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Old Metabo Buffer Polisher

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Hello. My name is Al and this is my first post here. I've been lurking for a few months while getting my smithy ready. I just got an old Metabo buffer/polisher that I need some help identifying. Metabo told me that they sold that product line to another company and I'm waiting for them to tell me the name of it. I'm new to this kind of machines and don't know where to start as I haven found a model number or anything similar online. Hopefully you guys can point me in the right direction. Thanks

metabo buffer 4.jpg

metabo buffer 3.jpg

metabo buffer 1.jpg

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Welcome aboard Al, glad to have you. Man, that's a beast is it 3 phase? I'd think there's a model, serial, etc. badge on it somewhere but it may be covered by 30 years of thick paint. Wish I could be  more help.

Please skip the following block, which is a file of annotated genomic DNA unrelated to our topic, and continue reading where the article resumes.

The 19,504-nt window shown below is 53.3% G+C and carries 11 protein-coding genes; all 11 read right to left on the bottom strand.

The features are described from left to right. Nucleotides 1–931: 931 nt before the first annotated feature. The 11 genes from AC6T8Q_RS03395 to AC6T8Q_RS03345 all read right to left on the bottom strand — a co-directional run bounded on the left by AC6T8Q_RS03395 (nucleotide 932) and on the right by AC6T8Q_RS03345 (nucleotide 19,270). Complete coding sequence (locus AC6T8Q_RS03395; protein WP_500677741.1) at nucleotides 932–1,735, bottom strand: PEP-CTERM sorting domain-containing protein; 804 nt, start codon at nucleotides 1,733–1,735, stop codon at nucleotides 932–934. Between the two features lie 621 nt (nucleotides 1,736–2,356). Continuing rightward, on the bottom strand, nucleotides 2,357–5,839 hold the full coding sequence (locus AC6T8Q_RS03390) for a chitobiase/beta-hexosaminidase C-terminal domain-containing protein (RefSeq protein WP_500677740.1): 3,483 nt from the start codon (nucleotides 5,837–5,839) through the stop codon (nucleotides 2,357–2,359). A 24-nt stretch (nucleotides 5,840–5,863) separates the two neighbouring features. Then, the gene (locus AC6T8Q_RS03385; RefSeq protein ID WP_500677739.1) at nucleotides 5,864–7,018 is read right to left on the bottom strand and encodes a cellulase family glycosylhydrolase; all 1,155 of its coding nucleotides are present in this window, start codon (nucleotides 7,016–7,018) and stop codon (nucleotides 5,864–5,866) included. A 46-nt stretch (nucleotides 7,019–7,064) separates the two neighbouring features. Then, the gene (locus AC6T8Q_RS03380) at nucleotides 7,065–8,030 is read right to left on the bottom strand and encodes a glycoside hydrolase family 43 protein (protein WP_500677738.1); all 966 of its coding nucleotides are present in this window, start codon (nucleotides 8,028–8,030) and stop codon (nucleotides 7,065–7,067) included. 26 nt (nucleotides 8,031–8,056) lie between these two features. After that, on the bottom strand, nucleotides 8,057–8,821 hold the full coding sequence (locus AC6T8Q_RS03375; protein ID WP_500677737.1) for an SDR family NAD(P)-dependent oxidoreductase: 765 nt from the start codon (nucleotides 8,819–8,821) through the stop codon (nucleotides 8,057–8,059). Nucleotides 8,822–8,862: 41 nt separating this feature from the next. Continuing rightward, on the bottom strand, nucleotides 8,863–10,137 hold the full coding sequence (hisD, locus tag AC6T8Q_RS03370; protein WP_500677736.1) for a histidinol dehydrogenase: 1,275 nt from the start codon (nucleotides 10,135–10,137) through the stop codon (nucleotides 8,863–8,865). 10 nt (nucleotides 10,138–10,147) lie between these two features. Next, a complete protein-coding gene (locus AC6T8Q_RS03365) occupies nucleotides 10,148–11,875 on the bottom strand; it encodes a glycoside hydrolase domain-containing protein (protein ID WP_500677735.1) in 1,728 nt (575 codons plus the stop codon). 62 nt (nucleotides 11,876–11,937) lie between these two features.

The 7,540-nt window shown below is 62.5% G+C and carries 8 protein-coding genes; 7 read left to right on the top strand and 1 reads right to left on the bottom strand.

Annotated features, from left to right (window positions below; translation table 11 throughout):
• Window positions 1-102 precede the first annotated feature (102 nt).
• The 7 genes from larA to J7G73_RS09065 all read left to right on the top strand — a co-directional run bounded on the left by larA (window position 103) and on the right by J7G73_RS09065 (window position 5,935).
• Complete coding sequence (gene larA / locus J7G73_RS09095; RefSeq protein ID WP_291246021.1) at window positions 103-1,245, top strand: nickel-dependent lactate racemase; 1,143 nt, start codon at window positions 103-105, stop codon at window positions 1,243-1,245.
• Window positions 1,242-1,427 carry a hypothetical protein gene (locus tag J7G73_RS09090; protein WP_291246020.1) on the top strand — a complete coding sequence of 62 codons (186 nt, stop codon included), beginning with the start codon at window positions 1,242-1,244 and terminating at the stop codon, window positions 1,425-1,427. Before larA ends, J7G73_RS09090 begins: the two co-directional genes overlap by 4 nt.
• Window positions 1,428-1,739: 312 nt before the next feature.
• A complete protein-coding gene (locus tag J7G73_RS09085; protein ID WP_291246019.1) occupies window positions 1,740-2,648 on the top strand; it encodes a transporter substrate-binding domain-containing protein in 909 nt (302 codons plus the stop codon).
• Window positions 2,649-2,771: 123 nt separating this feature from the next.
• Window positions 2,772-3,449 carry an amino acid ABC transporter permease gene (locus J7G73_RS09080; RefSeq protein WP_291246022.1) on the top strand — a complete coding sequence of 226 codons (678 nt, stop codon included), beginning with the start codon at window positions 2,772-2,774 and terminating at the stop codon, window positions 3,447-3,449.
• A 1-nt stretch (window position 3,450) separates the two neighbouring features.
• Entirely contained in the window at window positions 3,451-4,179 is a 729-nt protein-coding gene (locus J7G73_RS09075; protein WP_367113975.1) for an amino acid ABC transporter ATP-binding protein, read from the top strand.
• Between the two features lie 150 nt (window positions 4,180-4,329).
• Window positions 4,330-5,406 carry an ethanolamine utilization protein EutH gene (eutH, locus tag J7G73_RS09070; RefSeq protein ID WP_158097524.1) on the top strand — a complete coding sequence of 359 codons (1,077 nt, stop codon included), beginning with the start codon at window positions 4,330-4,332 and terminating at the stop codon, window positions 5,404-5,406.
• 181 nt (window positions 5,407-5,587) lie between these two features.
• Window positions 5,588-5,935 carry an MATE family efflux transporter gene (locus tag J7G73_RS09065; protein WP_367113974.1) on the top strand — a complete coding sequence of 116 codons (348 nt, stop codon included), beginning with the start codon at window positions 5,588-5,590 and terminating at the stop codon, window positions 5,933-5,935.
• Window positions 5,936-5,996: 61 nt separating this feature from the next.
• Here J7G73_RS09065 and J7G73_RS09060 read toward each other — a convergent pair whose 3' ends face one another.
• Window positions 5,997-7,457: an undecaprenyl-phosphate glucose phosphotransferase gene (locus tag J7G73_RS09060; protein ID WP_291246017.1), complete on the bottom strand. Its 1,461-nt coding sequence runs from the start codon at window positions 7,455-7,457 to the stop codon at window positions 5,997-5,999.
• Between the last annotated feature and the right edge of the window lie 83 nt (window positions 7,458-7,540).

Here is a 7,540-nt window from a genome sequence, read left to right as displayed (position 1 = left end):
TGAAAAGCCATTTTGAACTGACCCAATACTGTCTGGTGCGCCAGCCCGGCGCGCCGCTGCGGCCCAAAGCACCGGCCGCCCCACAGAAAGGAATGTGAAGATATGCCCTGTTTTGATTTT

Frosty The Lucky.

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Thanks for the welcome Frosty. Yes it is 3 phase and I'll have to figure out what to do about that. Maybe a phase converter? At first inspection I haven't found any badges or anything on it but you're right there are multiple layers of paint on it.

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If you are going to run it just be extremely careful.   An industrial machine like that is bound to have enough torque and speed to grab and throw a piece of stock pretty hard.

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Yes thanks, the guy turned it on when I got it and it was something else. It'll be a while before I get it running as I will need a Phase converter and with all this coronavirus going on I have more time than hobby money right now.

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Ditto Latticino's warning about that being one grabby machine. It won't just throw work across the shop maybe embedding it a wall but it'll grab YOU and probably successfully wrap you around the wheel. It happens faster than you can react, we're talking blink of an eye is too slow.